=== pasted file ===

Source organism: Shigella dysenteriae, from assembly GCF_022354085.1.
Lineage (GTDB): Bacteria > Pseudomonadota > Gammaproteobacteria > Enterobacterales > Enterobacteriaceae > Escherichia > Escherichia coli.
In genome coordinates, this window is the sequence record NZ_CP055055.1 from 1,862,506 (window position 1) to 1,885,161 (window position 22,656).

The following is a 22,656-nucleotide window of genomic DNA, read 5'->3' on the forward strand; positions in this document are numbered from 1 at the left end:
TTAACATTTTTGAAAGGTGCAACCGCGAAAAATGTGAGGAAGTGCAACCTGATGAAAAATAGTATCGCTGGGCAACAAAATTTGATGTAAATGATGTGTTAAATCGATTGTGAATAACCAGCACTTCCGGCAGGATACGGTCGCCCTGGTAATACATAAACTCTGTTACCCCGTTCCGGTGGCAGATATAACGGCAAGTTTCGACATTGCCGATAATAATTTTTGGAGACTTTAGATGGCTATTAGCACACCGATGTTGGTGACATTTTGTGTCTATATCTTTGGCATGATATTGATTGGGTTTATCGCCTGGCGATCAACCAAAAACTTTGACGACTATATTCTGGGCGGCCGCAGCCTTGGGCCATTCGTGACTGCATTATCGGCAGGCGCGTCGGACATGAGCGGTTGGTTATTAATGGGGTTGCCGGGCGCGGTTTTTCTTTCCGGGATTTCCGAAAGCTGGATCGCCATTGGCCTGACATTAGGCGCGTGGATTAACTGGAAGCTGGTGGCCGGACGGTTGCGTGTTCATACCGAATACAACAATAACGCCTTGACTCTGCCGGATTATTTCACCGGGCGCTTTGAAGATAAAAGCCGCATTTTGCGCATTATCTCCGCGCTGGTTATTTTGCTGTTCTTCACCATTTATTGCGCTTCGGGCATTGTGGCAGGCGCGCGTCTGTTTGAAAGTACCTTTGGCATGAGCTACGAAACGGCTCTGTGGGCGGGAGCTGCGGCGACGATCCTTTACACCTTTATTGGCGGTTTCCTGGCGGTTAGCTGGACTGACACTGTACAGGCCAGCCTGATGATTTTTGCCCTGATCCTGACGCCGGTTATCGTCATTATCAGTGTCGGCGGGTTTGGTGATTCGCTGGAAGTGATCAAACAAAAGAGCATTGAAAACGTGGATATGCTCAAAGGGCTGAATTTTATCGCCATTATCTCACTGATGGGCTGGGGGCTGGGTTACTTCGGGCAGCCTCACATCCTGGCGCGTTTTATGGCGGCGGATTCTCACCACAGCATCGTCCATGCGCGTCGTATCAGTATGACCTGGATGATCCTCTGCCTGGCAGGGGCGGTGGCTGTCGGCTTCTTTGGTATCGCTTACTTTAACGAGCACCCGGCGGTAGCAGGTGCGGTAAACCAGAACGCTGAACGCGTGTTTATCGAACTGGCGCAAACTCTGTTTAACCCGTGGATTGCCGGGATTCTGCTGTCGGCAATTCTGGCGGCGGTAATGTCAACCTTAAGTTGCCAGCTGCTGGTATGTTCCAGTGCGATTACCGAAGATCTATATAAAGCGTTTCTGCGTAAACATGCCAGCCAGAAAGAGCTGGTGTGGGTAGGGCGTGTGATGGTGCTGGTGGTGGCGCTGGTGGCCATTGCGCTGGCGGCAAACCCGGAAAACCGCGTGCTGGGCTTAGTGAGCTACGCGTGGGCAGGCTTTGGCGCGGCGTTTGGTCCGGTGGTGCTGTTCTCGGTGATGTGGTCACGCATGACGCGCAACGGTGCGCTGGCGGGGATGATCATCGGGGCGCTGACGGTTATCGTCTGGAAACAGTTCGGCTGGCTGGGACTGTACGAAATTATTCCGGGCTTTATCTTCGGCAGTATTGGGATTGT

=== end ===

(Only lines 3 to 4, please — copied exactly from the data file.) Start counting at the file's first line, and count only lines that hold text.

In genome coordinates, this window is the sequence record NZ_CP055055.1 from 1,862,506 (window position 1) to 1,885,161 (window position 22,656).

The following is a 22,656-nucleotide window of genomic DNA, read 5'->3' on the forward strand; positions in this document are numbered from 1 at the left end: